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New data from Troodos excavations

File photo

New data regarding the architectural remains of the epipalaeolithic mountainous site of Vretsia/Ayios Ioannis-Rhoudias in the Troodos mountains in the Paphos district.
A large quantity of animal bone was also collected, including wild boar teeth, that will contribute towards research into the site’s archaeozoology, something that was until now not possible, the antiquities department said.
According to an announcement, the importance of the site with regards to the island’s early prehistory had already been established in international bibliography. The 2014 excavations were conducted by the Department of History and Archaeology of the Aristotle University of Thessaloniki, under the direction of Professor Nikolaos Efstratiou.
The aim during the 2014 season was to investigate the extent of the epipalaeolithic site, mainly through revealing the modes of construction as well as the function of the large “stone feature” that is gradually being uncovered and which extends over a large area.
In total, six trenches were opened to the north and the east of the “stone feature”. More specifically, many stones were found placed next to each other giving the impression of a paved surface, and large slabs were found positioned horizontally and vertically, forming a kind of man-made feature at a higher level than that of the “stone feature”.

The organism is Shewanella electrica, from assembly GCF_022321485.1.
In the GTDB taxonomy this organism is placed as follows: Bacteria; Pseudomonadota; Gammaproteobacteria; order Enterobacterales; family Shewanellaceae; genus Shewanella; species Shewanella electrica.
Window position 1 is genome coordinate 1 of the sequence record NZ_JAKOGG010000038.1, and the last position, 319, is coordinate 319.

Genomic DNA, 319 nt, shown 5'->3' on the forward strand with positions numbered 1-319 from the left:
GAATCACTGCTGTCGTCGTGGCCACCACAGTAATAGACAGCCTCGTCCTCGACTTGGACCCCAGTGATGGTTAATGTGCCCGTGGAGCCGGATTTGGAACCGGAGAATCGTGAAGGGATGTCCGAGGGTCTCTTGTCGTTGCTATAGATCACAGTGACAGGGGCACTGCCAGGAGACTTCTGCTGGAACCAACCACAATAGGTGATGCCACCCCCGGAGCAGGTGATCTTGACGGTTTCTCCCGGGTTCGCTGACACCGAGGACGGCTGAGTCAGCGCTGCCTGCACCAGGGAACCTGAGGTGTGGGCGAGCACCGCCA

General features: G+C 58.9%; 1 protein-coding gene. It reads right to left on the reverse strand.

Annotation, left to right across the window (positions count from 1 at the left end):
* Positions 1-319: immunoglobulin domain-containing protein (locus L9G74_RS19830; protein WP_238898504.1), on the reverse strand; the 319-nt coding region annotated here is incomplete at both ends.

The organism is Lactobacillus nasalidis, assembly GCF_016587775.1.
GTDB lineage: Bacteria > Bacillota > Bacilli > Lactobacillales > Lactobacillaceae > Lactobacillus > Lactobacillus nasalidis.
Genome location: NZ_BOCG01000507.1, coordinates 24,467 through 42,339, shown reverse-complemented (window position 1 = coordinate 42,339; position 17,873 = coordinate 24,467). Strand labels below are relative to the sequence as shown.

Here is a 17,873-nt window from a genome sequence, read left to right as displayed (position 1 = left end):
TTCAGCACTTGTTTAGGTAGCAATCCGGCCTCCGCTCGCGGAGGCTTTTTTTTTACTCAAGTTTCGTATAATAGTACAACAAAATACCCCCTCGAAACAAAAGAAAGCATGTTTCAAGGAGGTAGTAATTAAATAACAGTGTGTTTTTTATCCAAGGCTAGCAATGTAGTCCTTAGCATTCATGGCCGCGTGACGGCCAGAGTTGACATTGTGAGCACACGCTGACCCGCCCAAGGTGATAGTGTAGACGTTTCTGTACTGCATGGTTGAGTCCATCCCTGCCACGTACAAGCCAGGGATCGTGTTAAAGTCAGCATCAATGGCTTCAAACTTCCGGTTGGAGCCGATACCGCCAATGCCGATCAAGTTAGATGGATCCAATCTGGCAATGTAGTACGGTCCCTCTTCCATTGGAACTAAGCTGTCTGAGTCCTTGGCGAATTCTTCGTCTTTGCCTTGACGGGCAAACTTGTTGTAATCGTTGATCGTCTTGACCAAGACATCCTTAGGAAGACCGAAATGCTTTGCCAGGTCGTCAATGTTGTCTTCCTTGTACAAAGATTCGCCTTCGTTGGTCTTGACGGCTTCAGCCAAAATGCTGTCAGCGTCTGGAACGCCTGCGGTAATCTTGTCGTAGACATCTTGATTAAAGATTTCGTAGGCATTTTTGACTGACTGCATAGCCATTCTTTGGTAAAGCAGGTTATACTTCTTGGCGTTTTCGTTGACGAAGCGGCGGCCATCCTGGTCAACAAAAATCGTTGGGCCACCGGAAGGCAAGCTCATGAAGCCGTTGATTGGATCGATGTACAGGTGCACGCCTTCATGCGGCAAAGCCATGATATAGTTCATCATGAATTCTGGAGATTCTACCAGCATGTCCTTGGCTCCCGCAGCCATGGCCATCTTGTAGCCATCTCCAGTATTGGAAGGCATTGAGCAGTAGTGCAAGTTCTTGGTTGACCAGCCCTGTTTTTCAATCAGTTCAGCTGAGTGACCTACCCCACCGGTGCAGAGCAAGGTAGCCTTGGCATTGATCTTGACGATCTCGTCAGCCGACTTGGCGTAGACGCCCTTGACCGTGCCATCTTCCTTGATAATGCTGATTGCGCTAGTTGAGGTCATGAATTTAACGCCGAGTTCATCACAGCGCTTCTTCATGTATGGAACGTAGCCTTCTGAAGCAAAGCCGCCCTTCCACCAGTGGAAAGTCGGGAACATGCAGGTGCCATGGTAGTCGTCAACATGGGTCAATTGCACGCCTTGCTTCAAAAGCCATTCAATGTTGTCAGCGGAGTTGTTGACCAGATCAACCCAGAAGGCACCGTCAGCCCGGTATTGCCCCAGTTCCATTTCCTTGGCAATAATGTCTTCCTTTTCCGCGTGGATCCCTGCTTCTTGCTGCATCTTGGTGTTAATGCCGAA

Another interesting development, the department said, was the identification of a second layer packed with stones that appeared beneath the “stone feature” in one of the trenches. This indicated that there were at least three phases of construction and use of these stone surfaces and features. Their limits however are still under investigation. On the surface of this “stone feature’ but also packed within it, numerous stone tools were excavated; rounded stones and stones cracked as a result of high temperatures, flint cores as well as fragmentary animal bones.
“The 2014 excavation season has provided us with new data,” the department said.
“Even though the exact function of the revealed stone feature remains uncertain, it has now been confirmed that, this feature covers a much larger area, the limits of which are still under investigation.”
In addition, it has been confirmed that the feature comprises of at least three construction phases of a different chronology. It is anticipated that, with the removal of the stones, other underlying structures will be revealed. (CNA)

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